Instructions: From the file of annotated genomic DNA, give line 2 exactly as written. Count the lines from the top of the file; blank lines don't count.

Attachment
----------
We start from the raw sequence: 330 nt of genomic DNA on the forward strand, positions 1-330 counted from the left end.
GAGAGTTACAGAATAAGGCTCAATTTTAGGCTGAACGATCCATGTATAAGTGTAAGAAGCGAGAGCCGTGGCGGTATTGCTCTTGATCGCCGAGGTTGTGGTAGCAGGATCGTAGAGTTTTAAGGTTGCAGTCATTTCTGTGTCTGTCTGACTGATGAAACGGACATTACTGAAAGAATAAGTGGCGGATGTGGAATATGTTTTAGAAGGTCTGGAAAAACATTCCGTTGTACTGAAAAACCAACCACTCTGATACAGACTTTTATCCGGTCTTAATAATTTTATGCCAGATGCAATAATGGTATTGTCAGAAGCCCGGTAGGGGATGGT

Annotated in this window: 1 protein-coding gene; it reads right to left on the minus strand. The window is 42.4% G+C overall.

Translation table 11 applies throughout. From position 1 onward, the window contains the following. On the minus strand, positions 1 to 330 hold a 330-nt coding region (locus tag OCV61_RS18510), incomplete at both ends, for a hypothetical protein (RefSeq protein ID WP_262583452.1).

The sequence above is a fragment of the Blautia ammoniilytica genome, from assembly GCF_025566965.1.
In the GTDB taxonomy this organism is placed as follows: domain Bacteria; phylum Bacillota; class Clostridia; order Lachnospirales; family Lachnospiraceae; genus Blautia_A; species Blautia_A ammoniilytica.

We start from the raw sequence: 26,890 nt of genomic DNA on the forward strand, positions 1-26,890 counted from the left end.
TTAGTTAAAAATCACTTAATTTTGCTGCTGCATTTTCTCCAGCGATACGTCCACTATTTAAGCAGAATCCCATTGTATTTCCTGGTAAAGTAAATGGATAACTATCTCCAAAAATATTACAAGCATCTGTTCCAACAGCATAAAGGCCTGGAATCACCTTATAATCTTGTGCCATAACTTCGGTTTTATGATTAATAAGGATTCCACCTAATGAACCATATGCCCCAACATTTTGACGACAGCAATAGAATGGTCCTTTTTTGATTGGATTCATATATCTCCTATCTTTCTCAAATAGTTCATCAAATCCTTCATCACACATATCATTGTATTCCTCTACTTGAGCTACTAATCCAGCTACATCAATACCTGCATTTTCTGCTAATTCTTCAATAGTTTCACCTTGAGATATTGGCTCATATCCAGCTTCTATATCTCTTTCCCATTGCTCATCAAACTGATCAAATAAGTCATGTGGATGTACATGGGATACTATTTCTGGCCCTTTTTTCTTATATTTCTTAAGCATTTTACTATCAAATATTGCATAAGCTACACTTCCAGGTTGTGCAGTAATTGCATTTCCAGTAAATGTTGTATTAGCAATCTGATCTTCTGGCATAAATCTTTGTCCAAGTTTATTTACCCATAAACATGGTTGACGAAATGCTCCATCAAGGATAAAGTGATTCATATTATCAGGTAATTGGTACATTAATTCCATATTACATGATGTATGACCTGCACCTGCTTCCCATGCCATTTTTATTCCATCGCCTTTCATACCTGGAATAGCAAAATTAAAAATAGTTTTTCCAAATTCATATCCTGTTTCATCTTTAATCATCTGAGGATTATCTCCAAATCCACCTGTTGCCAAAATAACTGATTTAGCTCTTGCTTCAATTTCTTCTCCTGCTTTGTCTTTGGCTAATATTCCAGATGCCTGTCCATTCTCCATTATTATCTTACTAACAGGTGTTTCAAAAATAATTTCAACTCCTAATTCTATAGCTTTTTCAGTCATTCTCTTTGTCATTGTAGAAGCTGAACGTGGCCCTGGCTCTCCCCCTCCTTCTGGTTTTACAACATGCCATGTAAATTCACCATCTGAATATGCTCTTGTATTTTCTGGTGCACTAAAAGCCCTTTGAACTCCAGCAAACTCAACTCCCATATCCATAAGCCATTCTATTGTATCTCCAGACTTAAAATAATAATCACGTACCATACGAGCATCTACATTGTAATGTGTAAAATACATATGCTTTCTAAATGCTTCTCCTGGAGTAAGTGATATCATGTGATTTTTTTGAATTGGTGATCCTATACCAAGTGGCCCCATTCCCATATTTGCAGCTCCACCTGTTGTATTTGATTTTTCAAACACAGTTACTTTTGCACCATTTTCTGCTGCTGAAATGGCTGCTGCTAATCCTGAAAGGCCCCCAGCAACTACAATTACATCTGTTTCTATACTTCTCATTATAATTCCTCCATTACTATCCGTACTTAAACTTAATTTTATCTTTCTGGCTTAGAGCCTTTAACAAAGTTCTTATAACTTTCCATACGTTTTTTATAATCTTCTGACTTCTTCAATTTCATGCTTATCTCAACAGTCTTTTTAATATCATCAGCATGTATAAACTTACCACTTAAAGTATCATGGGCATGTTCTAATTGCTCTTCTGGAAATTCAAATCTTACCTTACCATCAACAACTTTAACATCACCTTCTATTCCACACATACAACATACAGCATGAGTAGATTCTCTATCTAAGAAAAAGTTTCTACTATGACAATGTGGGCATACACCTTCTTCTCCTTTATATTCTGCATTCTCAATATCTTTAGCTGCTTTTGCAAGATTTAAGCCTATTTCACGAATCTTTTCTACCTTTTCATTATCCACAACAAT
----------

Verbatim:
GAGAGTTACAGAATAAGGCTCAATTTTAGGCTGAACGATCCATGTATAAGTGTAAGAAGCGAGAGCCGTGGCGGTATTGCTCTTGATCGCCGAGGTTGTGGTAGCAGGATCGTAGAGTTTTAAGGTTGCAGTCATTTCTGTGTCTGTCTGACTGATGAAACGGACATTACTGAAAGAATAAGTGGCGGATGTGGAATATGTTTTAGAAGGTCTGGAAAAACATTCCGTTGTACTGAAAAACCAACCACTCTGATACAGACTTTTATCCGGTCTTAATAATTTTATGCCAGATGCAATAATGGTATTGTCAGAAGCCCGGTAGGGGATGGT